When You’re Feeling the Damage of Burnout

Until recently, I thought burnout was a normal part of life. I had never even thought there could be a life without burnout. I would stoically push through stress and challenges until I crashed. Then I’d rest and recover only to do it all again.

I’ve been learning a different kind of living in the last year. One with more realistic expectations, with rhythms of rest, and – most importantly – less burnout.

If I’m really honest, I’ll tell you that learning to live outside of the burnout cycle is really hard. There was something that felt so productive about working and living hard and having burnout to show for it.

Oh, you worked yourself to the point of being narcaleptic, stressed out, and needing a month’s worth of massages? Here’s a medal.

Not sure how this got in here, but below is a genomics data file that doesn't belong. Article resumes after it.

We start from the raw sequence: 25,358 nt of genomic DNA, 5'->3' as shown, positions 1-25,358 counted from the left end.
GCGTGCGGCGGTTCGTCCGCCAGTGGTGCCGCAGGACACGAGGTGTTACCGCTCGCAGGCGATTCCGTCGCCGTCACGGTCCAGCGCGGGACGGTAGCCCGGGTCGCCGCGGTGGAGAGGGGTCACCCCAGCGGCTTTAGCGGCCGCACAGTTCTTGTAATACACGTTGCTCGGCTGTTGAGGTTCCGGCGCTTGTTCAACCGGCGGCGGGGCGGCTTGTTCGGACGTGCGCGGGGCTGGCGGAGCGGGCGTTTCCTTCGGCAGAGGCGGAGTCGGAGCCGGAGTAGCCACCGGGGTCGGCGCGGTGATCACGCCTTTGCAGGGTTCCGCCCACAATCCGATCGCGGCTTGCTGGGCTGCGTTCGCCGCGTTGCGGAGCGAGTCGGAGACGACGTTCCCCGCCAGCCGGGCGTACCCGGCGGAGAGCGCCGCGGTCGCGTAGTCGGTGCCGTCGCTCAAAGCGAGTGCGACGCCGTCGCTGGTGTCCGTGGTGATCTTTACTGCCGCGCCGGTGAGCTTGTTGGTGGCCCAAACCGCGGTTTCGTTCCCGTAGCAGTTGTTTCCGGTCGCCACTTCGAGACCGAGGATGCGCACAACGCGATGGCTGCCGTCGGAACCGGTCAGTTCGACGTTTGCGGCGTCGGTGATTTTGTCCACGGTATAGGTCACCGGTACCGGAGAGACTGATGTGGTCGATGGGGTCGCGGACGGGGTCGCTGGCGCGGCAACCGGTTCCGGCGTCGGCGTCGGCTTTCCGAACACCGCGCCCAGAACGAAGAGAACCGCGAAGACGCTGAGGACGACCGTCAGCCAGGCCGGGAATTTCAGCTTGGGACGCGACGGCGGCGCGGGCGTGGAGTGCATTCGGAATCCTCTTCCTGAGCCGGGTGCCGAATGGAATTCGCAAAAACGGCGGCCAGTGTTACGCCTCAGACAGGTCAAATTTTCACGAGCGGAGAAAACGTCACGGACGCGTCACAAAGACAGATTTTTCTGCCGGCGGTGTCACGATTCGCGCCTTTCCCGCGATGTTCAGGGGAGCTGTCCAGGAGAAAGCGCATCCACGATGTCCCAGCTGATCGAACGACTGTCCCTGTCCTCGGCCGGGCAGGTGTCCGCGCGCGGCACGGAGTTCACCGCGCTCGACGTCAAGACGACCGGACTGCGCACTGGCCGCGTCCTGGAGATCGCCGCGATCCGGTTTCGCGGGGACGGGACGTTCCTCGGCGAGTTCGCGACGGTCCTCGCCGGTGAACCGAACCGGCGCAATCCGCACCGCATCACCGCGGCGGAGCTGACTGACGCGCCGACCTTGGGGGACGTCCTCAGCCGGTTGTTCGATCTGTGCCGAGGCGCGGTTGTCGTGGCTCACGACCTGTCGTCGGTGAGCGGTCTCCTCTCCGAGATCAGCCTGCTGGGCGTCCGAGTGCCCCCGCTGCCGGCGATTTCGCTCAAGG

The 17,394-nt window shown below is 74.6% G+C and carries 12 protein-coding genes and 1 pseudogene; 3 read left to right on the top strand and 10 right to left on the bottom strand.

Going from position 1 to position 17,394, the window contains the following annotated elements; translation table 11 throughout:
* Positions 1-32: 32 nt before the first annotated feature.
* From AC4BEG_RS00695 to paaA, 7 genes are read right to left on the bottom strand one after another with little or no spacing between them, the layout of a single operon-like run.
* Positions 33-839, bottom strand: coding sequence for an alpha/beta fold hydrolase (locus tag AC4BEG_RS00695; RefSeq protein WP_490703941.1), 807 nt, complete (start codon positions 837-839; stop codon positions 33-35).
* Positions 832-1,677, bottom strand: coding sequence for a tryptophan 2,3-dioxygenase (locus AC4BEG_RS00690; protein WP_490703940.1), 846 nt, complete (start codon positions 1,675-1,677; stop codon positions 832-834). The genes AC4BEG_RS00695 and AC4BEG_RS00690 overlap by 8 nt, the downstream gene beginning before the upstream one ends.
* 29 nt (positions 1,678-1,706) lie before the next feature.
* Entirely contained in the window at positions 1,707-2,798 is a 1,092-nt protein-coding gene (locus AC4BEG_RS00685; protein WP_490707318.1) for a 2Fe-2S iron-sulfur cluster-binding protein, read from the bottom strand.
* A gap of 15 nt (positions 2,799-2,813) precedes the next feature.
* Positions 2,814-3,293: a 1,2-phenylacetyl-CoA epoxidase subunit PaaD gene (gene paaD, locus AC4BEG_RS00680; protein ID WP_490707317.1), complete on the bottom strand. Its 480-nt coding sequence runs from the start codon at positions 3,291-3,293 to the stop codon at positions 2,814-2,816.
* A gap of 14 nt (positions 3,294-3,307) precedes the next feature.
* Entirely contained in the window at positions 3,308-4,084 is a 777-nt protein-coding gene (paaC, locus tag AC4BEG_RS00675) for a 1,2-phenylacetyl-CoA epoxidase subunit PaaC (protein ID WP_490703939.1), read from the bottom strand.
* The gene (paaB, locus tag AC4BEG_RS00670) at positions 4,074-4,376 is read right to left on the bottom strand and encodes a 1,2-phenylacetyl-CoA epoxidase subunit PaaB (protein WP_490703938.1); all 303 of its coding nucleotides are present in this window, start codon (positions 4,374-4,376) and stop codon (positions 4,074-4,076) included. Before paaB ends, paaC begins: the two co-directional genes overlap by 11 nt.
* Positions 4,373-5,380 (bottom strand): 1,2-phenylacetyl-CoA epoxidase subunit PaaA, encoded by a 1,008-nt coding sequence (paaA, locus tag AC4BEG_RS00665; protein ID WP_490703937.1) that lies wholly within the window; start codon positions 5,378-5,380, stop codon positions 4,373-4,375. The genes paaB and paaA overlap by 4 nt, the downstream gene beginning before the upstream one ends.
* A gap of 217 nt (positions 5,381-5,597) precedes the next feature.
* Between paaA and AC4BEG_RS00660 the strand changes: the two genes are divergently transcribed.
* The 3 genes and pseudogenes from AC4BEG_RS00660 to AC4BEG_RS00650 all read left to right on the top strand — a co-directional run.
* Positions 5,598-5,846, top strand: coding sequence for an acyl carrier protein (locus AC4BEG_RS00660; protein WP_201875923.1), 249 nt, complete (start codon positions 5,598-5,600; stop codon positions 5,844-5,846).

What if productivity isn’t the goal?

What if there’s another way to determine if a life is well lived?

I don’t have the answers yet, but as I’m working out new rhythms, ones that include a lot more rest, I’m finding myself living more in the present and fearing burnout a whole lot less.

I had just accepted that burnout was normal and now I’m realizing it’s really not. And it’s not healthy either.

And it’s one thing to recognize it, but changing the fundamental ways I hand stress and health is a whole different beast. There’s no program to follow. No list of the 7 Ways to Avoid Burnout, Guaranteed. It’s just a series of experiments to figure out what works. What works for me won’t necessarily work for you. And it’s really okay.

I had lots of great conversations about all of this on Sucker Punched (see links to each episode below), but recently I read this article on handling burnout depending on your Myers Briggs type and it’s got some really great wisdom.


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